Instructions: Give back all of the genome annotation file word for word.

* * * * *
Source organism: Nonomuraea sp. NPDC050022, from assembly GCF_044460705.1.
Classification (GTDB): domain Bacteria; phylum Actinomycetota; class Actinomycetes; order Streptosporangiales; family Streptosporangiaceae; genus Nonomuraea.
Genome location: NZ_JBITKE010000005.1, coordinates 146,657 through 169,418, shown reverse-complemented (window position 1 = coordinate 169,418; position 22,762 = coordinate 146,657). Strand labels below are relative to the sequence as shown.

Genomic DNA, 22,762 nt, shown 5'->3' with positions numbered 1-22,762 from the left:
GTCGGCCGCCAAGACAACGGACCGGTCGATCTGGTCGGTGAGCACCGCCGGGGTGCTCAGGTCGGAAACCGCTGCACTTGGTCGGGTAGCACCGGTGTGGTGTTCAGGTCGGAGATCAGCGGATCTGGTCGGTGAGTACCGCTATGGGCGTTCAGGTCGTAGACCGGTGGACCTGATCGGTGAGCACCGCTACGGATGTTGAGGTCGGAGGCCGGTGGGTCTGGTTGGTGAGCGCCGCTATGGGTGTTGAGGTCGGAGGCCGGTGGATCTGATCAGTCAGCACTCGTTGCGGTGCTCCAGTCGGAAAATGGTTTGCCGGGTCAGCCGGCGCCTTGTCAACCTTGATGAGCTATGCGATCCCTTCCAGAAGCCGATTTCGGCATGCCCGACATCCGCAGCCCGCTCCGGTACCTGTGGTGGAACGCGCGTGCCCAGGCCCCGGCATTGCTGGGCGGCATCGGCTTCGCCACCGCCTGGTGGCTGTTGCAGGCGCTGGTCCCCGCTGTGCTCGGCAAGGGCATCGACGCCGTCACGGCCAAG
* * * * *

Source organism: Nonomuraea sp. NPDC050022, from assembly GCF_044460705.1.
Classification (GTDB): domain Bacteria; phylum Actinomycetota; class Actinomycetes; order Streptosporangiales; family Streptosporangiaceae; genus Nonomuraea.
Genome location: NZ_JBITKE010000005.1, coordinates 146,657 through 169,418, shown reverse-complemented (window position 1 = coordinate 169,418; position 22,762 = coordinate 146,657). Strand labels below are relative to the sequence as shown.

Genomic DNA, 22,762 nt, shown 5'->3' with positions numbered 1-22,762 from the left:
GTCGGCCGCCAAGACAACGGACCGGTCGATCTGGTCGGTGAGCACCGCCGGGGTGCTCAGGTCGGAAACCGCTGCACTTGGTCGGGTAGCACCGGTGTGGTGTTCAGGTCGGAGATCAGCGGATCTGGTCGGTGAGTACCGCTATGGGCGTTCAGGTCGTAGACCGGTGGACCTGATCGGTGAGCACCGCTACGGATGTTGAGGTCGGAGGCCGGTGGGTCTGGTTGGTGAGCGCCGCTATGGGTGTTGAGGTCGGAGGCCGGTGGATCTGATCAGTCAGCACTCGTTGCGGTGCTCCAGTCGGAAAATGGTTTGCCGGGTCAGCCGGCGCCTTGTCAACCTTGATGAGCTATGCGATCCCTTCCAGAAGCCGATTTCGGCATGCCCGACATCCGCAGCCCGCTCCGGTACCTGTGGTGGAACGCGCGTGCCCAGGCCCCGGCATTGCTGGGCGGCATCGGCTTCGCCACCGCCTGGTGGCTGTTGCAGGCGCTGGTCCCCGCTGTGCTCGGCAAGGGCATCGACGCCGTCACGGCCAAG